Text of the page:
Tuesday, May 21, 2013
PORTLAND — State officials have found West Nile virus in mosquitoes in York County and are investigating a possible case in a human, as well as a potential case of eastern equine encephalitis.
In this photo, the proboscis of an Aedes albopictus mosquito pierces human skin. For the first time this year, West Nile Virus has been detected in Maine.
Photo courtesy of Wikipedia
Dr. Stephen Sears, Maine's state epidemiologist, said Friday that tests on the two people who might have contracted the diseases "showed signs of positivity," but the results still must be confirmed by the federal Centers for Disease Control and Prevention.
Sears said interviews with the two patients suggest that the possible case of West Nile virus might have been contracted out of state. He said both people appear to have regained their health.
Sears said he is barred from identifying either person because of patient confidentiality laws.
No person in Maine has ever had a confirmed case of West Nile virus. A Massachusetts man died of EEE, or Triple-E, in 2008, and it's believed he got the disease while visiting Maine.
West Nile virus and EEE appear in birds or mosquitoes in most years in Maine. The finding that mosquitoes caught in a trap in York County on Thursday had West Nile virus represents the disease's first confirmed appearance in the state this year.
Sears said both diseases have been particularly active in the country this year for reasons that aren't clear, although they could be related to the weather.
Dr. Sheila Pinette, director of the Maine Center for Disease Control and Prevention, said the news of the virus being found in mosquitoes is a reminder that Mainers should minimize their exposure to mosquitoes.
It doesn't mean that humans are likely to contract the diseases, she said. Pinette noted that the diseases were found in mosquitoes in Massachusetts and New Hampshire last year but no humans were found to be infected in those states.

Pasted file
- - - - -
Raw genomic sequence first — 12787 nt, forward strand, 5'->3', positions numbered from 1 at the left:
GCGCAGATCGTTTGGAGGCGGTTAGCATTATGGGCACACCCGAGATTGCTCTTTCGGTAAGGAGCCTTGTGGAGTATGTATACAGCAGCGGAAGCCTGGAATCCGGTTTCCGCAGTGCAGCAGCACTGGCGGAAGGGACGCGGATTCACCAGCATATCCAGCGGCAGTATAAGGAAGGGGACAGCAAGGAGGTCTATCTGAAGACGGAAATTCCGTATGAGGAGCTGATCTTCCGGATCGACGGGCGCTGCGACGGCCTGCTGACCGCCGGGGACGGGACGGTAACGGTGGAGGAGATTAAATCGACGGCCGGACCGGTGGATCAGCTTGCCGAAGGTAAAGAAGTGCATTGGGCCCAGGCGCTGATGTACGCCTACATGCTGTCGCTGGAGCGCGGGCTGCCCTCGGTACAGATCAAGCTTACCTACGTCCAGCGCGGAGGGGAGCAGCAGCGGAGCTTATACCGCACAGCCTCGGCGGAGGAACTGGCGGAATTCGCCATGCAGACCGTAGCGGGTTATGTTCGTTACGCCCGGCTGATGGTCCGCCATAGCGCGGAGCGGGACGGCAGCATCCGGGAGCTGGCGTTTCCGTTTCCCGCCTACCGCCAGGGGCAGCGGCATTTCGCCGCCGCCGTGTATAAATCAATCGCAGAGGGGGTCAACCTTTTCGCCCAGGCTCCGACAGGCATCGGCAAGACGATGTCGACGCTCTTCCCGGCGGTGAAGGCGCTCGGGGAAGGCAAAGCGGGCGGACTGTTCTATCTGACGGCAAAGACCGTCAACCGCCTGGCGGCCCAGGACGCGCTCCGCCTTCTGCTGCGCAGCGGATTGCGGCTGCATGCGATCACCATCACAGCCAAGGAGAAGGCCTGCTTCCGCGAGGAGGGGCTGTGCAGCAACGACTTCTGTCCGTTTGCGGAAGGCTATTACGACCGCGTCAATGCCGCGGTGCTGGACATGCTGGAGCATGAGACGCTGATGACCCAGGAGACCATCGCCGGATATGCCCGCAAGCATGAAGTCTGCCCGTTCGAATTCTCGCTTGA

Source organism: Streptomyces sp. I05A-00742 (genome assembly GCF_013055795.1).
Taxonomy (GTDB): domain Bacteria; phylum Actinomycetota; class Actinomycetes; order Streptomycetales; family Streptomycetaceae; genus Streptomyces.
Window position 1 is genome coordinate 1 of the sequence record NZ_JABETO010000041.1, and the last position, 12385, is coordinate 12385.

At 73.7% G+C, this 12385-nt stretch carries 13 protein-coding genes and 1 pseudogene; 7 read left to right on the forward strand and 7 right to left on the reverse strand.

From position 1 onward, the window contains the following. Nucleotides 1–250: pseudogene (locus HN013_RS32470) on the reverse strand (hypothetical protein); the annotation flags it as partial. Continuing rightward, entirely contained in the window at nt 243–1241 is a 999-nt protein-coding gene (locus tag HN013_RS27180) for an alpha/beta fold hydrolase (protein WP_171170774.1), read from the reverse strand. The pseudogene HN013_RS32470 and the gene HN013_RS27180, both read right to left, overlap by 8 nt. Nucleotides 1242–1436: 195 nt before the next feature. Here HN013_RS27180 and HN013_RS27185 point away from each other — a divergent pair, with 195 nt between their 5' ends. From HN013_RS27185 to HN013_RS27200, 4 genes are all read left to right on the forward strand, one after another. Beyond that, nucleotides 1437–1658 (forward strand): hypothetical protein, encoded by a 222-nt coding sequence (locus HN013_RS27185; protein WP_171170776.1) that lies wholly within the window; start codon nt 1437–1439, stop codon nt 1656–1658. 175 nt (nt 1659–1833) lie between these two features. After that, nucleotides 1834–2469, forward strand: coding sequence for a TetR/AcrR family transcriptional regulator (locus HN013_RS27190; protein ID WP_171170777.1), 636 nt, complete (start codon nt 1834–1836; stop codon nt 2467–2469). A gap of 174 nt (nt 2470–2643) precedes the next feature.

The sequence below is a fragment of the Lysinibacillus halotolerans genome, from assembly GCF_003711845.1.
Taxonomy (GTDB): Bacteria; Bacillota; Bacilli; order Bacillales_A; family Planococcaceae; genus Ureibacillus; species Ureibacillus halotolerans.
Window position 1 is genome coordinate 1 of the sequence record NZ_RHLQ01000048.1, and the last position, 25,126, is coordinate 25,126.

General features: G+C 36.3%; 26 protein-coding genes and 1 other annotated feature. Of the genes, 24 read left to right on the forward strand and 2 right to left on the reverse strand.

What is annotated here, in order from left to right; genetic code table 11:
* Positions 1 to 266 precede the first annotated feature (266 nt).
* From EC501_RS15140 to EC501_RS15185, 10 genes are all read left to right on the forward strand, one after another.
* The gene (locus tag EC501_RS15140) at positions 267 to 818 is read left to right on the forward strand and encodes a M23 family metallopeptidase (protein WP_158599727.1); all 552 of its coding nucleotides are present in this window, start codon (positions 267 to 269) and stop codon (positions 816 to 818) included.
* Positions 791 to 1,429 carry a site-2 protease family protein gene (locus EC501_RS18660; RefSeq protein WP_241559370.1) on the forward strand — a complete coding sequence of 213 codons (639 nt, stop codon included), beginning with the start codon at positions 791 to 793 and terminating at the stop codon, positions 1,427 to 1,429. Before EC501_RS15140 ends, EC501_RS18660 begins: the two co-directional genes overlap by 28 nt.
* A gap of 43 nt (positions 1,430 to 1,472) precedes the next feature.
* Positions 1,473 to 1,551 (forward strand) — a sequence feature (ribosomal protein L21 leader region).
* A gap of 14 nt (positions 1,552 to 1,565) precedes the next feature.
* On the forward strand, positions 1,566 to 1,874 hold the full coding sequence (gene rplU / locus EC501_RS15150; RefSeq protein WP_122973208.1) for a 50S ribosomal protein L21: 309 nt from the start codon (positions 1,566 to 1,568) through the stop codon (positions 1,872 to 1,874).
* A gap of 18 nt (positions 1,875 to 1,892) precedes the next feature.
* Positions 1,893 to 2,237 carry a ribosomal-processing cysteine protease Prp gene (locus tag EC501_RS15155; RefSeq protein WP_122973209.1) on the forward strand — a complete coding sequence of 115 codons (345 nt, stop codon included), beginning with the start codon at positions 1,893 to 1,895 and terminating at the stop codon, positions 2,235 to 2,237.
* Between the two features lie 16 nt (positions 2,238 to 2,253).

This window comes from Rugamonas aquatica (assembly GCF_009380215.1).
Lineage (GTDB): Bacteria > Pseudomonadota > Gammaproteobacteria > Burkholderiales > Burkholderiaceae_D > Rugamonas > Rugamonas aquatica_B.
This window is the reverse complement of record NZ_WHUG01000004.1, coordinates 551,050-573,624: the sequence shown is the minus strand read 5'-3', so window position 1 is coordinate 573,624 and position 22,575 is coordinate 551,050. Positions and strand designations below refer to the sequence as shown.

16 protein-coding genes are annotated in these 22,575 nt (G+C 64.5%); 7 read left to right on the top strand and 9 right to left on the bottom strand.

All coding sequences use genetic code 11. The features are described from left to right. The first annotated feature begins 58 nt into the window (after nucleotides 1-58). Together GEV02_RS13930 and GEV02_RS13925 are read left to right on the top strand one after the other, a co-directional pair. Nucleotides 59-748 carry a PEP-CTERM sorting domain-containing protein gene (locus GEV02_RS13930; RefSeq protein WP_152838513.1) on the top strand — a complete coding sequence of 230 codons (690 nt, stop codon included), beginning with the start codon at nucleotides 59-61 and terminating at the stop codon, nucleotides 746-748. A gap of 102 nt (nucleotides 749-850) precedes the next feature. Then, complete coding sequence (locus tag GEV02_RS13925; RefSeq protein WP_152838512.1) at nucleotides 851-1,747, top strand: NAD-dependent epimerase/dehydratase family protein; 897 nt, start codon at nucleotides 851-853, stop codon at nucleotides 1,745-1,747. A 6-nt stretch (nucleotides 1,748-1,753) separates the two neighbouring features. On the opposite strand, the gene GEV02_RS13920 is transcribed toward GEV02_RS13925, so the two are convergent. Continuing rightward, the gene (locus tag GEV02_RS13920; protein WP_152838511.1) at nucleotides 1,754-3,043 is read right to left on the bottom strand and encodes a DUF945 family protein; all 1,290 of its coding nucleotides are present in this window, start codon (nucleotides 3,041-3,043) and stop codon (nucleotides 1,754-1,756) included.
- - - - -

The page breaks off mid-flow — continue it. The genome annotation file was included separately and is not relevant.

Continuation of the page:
West Nile virus has shown up in Maine in most years since 2000, the year after it first appeared in the United States, most likely coming from Africa in a migratory bird or a mosquito that crossed the Atlantic in a plane.
EEE is native to the eastern United States and was first identified in humans in the 1930s.
Both diseases are carried by birds and then transmitted to humans by mosquitoes. Symptoms include lethargy and fevers, although some people who contract the diseases don't ever show symptoms.
Pinette said people should take precautions to avoid mosquito bites by limiting outdoor activities from dusk to dawn, avoiding swampy areas, using bug spray and mosquito nets if sleeping outdoors, and wearing long-sleeve shirts and long pants.
Sears suggested that people get rid of standing water in their yards, because that's where mosquitoes breed.
"Be hypervigilant and be aware," Pinette said.
Sears said state health officials will send out a reminder to doctors and other health care providers Monday, alerting them to the two potential cases in humans and suggesting they look for symptoms in patients.
He said that if the case of West Nile virus is confirmed, the state probably won't take other steps because of the likelihood that it was contracted out of state.
Health care providers will be alerted if the EEE case is confirmed, he said, and the state will do more widespread testing of mosquitoes and use the case to heighten public awareness.
Responses such as aerial spraying to kill mosquitoes are left to individual cities and towns, he said.
"That's sort of a last resort" because of environmental concerns, Sears said.
He also warned against overreaction, saying, "It's important that we don't overemphasize small bits of information."
Staff Writer Edward D. Murphy can be contacted at 791-6465 or at: